The “lunch and learn” event is one of two scheduled during October in conjunction with Energy Awareness Month. The program aims to recognize the importance of energy management for our national prosperity, security and environmental sustainability.

Payload Fairing Installed for ICON Mission

On Oct. 4, 2018, technicians at Vandenberg Air Force Base in California, installed the payload fairing on the Northrop Grumman Pegasus XL rocket that will launch NASA’s Ionospheric Connection Explorer, or ICON, satellite.

ICON is being prepared for launch on a Pegasus XL rocket which will be carried aloft by Northrop Grumman’s L-1011 Stargazer aircraft. The Stargazer with the Pegasus XL attached is scheduled to fly from Vandenberg, where it was processed, to the Skid Strip at Cape Canaveral Air Force Station in Florida on Oct. 19, 2018.

Launch of the Pegasus XL rocket is scheduled for Oct. 26, 2018. The Stargazer jet will take off from the Skid Strip at the Cape. About 50 miles offshore of Daytona Beach, Florida, the Pegasus XL will be dropped with the engine igniting five seconds later boosting ICON to orbit. The Stargazer is a mobile launch platform and the only one of its kind in the world.

ICON will study the ionosphere, where terrestrial weather meets space weather. This dynamic zone high in Earth’s atmosphere can be a source of great beauty such as the aurora, but can also be disruptive to radio communications and satellites and astronaut health. ICON will help determine the physical processes at play in this “frontier of space,” thus paving the way for mitigating their effects on our technology, communications systems and society.

Photo credit: NASA/Dan Quinajon

Click here to see the latest photos of the ICON spacecraft and Pegasus XL rocket as they are prepared for launch.

Managers Complete Flight Readiness Review for ICON Satellite

This illustration depicts NASA's Ionospheric Connection Explorer, or ICON, satellite that will study the frontier of space, the dynamic zone high in the atmosphere where terrestrial weather from below meets space weather from above. Photo credit: NASA
This illustration depicts NASA’s Ionospheric Connection Explorer, or ICON, satellite that will study the frontier of space, the dynamic zone high in the atmosphere where terrestrial weather from below meets space weather from above.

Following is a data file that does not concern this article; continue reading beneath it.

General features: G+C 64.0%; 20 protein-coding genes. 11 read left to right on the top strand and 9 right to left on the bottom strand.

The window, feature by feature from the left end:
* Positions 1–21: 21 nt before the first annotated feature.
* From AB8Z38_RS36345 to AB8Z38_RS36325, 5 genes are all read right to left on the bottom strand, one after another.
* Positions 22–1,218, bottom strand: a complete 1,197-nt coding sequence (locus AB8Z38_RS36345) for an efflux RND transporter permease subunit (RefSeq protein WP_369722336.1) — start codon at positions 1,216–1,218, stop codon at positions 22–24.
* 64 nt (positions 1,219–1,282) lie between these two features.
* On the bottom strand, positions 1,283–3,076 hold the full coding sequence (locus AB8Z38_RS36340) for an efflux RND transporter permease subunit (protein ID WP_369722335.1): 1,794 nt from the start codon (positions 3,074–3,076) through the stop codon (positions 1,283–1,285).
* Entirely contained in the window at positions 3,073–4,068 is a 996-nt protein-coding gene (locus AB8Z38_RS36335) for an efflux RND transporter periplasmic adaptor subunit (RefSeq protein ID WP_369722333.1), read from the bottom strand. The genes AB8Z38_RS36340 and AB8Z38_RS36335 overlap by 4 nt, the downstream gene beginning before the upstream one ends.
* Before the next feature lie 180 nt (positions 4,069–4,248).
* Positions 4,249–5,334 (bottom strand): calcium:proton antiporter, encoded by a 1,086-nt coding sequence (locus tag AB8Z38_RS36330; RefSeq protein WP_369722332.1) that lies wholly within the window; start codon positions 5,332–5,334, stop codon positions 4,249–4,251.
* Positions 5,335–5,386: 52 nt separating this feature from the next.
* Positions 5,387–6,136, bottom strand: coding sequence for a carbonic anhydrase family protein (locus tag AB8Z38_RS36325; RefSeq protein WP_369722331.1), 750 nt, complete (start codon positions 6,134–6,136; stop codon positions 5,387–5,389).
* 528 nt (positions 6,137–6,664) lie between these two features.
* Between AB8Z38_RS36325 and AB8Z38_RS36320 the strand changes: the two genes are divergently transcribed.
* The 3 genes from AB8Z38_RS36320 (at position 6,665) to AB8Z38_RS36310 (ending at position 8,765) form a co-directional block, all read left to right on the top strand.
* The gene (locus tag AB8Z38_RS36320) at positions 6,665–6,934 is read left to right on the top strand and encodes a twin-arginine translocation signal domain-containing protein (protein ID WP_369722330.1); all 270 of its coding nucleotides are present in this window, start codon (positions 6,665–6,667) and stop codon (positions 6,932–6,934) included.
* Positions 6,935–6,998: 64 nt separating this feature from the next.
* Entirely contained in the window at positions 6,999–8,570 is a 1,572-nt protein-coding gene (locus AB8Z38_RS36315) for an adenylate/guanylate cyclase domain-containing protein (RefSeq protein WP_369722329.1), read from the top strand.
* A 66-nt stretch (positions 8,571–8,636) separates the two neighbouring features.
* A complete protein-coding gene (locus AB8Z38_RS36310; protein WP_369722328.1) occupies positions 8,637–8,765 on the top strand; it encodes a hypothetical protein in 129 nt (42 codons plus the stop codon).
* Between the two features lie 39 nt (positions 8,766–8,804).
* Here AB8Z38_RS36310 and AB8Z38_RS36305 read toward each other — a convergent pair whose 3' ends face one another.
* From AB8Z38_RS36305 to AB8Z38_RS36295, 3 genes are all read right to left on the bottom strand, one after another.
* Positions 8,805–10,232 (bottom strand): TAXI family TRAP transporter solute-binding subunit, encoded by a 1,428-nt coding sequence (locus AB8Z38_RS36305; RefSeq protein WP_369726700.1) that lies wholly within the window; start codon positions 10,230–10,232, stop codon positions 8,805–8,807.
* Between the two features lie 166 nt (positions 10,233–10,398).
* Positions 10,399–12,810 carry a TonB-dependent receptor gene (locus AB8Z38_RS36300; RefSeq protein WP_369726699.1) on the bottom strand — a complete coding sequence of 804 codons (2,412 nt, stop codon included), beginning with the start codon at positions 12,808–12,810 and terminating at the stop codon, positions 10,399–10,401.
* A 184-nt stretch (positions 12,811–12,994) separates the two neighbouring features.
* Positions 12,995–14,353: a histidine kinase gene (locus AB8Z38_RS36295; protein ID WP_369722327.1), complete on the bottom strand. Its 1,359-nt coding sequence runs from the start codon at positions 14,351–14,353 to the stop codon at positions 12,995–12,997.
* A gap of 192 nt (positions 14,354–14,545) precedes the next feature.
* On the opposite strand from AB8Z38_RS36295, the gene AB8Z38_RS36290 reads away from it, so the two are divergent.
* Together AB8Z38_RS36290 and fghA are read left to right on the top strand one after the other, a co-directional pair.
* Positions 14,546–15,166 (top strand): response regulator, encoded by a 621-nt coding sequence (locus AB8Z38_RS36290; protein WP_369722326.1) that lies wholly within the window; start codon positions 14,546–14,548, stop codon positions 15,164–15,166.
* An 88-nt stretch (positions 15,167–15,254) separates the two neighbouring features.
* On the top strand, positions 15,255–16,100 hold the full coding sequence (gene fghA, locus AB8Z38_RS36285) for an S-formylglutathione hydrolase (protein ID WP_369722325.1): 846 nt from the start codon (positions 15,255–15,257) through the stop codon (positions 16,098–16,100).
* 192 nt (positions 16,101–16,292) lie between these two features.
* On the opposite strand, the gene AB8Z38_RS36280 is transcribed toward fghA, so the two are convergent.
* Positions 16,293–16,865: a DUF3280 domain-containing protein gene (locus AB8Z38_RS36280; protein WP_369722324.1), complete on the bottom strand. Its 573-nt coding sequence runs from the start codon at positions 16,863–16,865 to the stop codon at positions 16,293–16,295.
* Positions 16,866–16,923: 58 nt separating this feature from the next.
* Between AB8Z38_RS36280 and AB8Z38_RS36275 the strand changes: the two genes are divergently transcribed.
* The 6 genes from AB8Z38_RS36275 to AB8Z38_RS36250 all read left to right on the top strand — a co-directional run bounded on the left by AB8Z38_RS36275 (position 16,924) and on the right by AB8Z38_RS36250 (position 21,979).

Photo credit: NASA

NASA and Northrop Grumman managers have completed the Flight Readiness Review ensuring preparations are on track for the launch of the agency’s Ionospheric Connection Explorer, or ICON, satellite. The meeting took place at Vandenberg Air Force Base in California where the spacecraft is being processed. ICON is scheduled to be launched Oct. 26, 2018, by a Northrop Grumman Pegasus XL rocket carried aloft by the company’s L-1011 Stargazer aircraft.

Recent checkouts of the ICON satellite have been completed and the payload fairing was installed with that process completed on Oct. 6. The Stargazer arrived at Vandenberg the day before. Plans call for the Pegasus XL rocket with ICON aboard to soon be attached to the aircraft for the flight to Cape Canaveral Air Force Station in Florida.

On launch day, the Stargazer will take off from the Cape’s Skid Strip runway with the Pegasus XL rocket to be launched over the Atlantic Ocean about 50 miles east of Daytona Beach, Florida. This L-1011 aircraft is a mobile launch platform and the only one of its kind in the world.

ICON is designed to study the frontier of space — the dynamic zone high in Earth’s atmosphere where terrestrial weather from below meets space weather above. The explorer will help determine the physics of Earth’s space environment and pave the way for mitigating its effects on our technology and communications systems.

Flight Readiness Review Underway for ICON Satellite

This illustration depicts NASA's Ionospheric Connection Explorer, or ICON, satellite that will study the frontier of space, the dynamic zone high in the atmosphere where terrestrial weather from below meets space weather from above. Photo credit: NASA
This illustration depicts NASA’s Ionospheric Connection Explorer, or ICON, satellite that will study the frontier of space, the dynamic zone high in the atmosphere where terrestrial weather from below meets space weather from above.
Photo credit: NASA

NASA and Northrop Grumman managers are holding a Flight Readiness Review to ensure preparations are continuing on track for the launch of the agency’s Ionospheric Connection Explorer, or ICON, satellite. The meeting is taking place at Vandenberg Air Force Base in California where the spacecraft is being processed. ICON is scheduled to be launched Oct. 26, 2018, by a Northrop Grumman Pegasus XL rocket carried aloft by the company’s L-1011 Stargazer aircraft.

Recent checkouts of the ICON satellite have been completed and the payload fairing was installed with that process completed on Oct. 6. The Stargazer arrived at Vandenberg the day before. Plans call for the Pegasus XL rocket with ICON aboard to soon be attached to the aircraft for the flight to Cape Canaveral Air Force Station in Florida.